Lost Leonardo of the excellent Independent Britain blog is pleased, but unimpressed by cynical efforts underway by assorted Remainers to slander the interim EEA/EFTA (Norway) Option as some kind of betrayal of a vote to leave the EU, when it is no such thing:

With the legacy media finally turning its attention to the realities of Brexit—even Newsnight is now name-checking Flexcit—now seems like a good time to look again at the great vistas of opportunity that await a post-exit Britain.

First of all though, one has to address the “criticism”—if one can really call shouting, stamping of feet and pulling of hair critique—that adopting a phased approach to EU exit has elicited from a portion of the legacy media and the oh-so-tedious legacy campaigns.

It scarcely needs saying, but the Remainers’ feigned concern for the most belligerent voices in the “leave” camp is beyond cynical. The same people who have spent weeks, months, even years, verbally abusing anybody who has expressed the view that immigration is a bit high are now saying that it would be a “betrayal” for the UK government, supported by the House of Commons, to insist upon using the European Economic Area (EEA) agreement as a staging post for disengaging from the EU’s political and judicial union without any of the economic after effects that David Cameron and George Osborne have so irresponsibly exaggerated. Give me a break.

The hysterical reaction of Vote Leave and its associated sycophants is particularly loathsome. That organisation has done everything in its power to prevent the idea of a pragmatic, practical and non-hostile Brexit plan, which addresses the political realities as we find them not as we might like them to be, from taking hold in the public imagination.

This is a point which this blog also hammered home:

There is nothing on the paper whatsoever about the European Economic Area or “single market”. A vote to leave the EU is a vote for Britain to do exactly that – to leave an explicitly political, ever-tightening union of European countries all embarked on a journey to one day become a common state (as the EU’s founders and current leaders happily admit).

Many people are rightly now coming to the conclusion that the best way to achieve Brexit with the minimum of political and economic disruption is to exit to an “off the shelf” interim solution which already exists in the form of the EFTA/EEA membership enjoyed by Norway. This is why David Cameron has suddenly started talking about “a vote to leave the single market” over the past few days – it is a tacit admission that if we vote to leave the EU but remain in the EEA, every single one of the Remain campaign’s arguments are instantly negated.

Hence the [eagerness of Remainers] to do everything possible to slander the interim EFTA/EEA option, painting it as some kind of unconscionable scam when in fact it is an utterly pragmatic and realistic way of leaving the European Union while completely avoiding all of the apocalyptic economic scenarios which the Remain camp love to throw around.

The official Leave Alliance blog takes a deserved mini victory lap, while warning of the newfound hostility to the plan among Remain supporters and some unreconstructed Leavers. Proclaiming that reality is finally sinking in, Ben Kelly writes:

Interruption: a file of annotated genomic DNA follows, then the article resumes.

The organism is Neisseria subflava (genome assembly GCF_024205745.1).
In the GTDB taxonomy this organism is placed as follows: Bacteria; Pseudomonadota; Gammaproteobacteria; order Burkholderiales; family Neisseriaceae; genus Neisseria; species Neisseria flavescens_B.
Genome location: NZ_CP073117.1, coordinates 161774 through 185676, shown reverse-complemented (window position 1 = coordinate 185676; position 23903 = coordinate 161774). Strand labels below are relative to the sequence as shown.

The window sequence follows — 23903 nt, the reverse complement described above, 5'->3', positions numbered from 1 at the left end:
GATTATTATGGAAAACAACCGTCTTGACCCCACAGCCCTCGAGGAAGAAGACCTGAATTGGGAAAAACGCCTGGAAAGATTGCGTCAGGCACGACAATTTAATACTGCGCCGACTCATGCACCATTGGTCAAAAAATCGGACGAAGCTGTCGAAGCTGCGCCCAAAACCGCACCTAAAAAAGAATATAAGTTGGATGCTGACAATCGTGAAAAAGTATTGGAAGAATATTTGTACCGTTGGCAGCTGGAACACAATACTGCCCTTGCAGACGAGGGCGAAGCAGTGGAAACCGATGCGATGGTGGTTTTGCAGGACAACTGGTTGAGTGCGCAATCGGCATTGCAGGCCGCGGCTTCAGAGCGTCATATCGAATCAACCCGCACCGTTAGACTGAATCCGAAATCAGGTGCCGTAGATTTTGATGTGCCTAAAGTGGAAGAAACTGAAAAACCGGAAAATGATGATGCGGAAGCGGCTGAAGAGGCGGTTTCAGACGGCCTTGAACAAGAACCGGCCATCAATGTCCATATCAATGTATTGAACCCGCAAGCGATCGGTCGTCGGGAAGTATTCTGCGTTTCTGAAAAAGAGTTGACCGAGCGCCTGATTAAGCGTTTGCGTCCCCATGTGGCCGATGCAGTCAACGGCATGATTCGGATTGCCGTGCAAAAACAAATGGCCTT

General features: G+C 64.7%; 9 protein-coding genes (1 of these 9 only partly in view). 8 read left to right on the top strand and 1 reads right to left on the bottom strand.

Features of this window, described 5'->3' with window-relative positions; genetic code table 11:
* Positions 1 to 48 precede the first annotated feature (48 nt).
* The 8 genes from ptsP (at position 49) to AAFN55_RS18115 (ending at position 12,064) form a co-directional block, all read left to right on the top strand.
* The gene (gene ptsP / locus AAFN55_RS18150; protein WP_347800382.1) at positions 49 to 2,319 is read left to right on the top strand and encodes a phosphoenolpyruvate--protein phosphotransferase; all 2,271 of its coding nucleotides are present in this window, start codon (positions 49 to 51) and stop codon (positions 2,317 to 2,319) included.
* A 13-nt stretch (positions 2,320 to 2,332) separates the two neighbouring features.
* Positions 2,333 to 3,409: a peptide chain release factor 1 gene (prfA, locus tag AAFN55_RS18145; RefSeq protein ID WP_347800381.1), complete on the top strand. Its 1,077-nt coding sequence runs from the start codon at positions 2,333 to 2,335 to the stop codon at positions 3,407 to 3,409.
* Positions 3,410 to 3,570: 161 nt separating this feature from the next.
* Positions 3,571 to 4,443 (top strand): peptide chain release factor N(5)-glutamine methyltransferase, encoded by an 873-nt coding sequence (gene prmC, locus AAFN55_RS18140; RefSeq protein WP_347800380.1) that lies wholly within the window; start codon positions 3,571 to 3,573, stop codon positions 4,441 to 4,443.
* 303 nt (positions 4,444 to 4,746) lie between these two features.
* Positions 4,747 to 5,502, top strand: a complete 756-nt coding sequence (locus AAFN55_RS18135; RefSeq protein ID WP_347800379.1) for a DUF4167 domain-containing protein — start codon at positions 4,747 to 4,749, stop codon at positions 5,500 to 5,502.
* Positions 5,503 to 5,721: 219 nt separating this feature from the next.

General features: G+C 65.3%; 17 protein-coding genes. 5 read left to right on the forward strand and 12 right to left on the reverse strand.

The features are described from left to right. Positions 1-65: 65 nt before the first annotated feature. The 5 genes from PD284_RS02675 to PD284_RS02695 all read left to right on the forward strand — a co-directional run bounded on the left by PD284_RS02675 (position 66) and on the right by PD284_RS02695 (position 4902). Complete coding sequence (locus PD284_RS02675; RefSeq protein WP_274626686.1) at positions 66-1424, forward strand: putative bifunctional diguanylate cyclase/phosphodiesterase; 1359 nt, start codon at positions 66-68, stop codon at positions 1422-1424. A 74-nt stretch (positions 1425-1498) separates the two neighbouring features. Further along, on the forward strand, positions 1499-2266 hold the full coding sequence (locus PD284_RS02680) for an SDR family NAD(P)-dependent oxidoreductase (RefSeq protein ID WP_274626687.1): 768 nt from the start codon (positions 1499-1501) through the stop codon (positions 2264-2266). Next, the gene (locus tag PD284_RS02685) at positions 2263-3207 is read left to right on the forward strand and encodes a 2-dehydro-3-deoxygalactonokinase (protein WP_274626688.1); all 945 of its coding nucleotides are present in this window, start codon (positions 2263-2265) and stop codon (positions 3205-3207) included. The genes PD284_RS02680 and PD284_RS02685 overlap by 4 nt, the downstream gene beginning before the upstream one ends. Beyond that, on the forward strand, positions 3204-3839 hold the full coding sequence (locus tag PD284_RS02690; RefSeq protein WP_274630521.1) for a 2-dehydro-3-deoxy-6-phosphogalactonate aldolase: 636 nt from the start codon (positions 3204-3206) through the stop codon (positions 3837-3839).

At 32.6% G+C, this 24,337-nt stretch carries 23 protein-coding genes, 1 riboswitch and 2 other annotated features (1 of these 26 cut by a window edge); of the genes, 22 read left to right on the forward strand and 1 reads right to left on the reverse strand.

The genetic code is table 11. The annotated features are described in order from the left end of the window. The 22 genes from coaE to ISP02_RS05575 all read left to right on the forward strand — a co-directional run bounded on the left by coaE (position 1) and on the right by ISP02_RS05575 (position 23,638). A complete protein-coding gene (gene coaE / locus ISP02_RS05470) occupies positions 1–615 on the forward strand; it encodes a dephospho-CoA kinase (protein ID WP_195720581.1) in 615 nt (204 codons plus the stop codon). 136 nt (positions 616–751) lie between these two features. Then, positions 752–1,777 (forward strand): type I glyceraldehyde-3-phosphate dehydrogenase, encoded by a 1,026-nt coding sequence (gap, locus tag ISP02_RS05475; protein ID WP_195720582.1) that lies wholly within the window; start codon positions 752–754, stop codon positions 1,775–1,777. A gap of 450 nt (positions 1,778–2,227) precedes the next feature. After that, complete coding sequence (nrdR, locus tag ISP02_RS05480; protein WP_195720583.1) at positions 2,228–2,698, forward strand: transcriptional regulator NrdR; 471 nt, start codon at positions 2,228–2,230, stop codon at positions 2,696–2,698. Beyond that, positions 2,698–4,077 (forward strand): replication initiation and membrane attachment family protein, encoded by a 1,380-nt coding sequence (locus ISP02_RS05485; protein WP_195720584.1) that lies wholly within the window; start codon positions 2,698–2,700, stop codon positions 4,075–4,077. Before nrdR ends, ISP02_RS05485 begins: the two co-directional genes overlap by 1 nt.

One of the most crucial elements of The Market Solution [..] is its aim of de-risking Brexit and neutralising the economic uncertainty associated with a vote to leave. We offer several scenarios that would minimise disruption and protect the economy and the most optimal of those is the EFTA/EEA route a.k.a the “EEA option” a.k.a the “Norway option”.

Leaving the EU will be a staged process; the EFTA/EEA route facilitates our transition from an EU Member State to an independent nation by protecting the economy, simplifying secession negotiations and providing us with a soft landing and a decent perspective of what “out” looks like for the near future. One of the key aims of The Leave Alliance was to disseminate this Brexit scenario amongst influential opinion formers; we were rebuffed by Vote Leave and Leave.eu, but we are now having great success late in the day as the EEA option is becoming potentially pivotal.

Due to the fact that it means leaving the EU in an economically secure way it has been the source of much fear for remainers, hence why they do everything they can to smear it. Many on the Leave side can’t get past the fact it means retaining freedom of movement, but their folly is to assume that controlling our borders is simple and abolishing free movement is a silver bullet. They are unreasonably uncompromising in refusing to accept the necessity of a transitional arrangement; we cannot leave the EU in one fell swoop.

Overall, a positive development, though we may wish to recall the words of Winston Churchill: “We may allow ourselves a brief period of rejoicing; but let us not forget for a moment the toil and efforts that lie ahead”.

Suddenly, at long last the interim EFTA/EEA option is being discussed seriously at the highest levels in politics and the media. It took an extraordinary effort to make it happen – involving the tireless work of many of my Leave Alliance colleagues, and more than a little subterfuge here and there to ensure that the Great And The Good of British political life actually took it seriously rather than summarily rejecting it as the work of mere citizens, but here we are.

But with little more than two weeks to go until we cast our votes, is there enough time to establish the right narratives about the Norway Option and rebut the desperate smears of the Remain campaign? Or will it be too little, too late?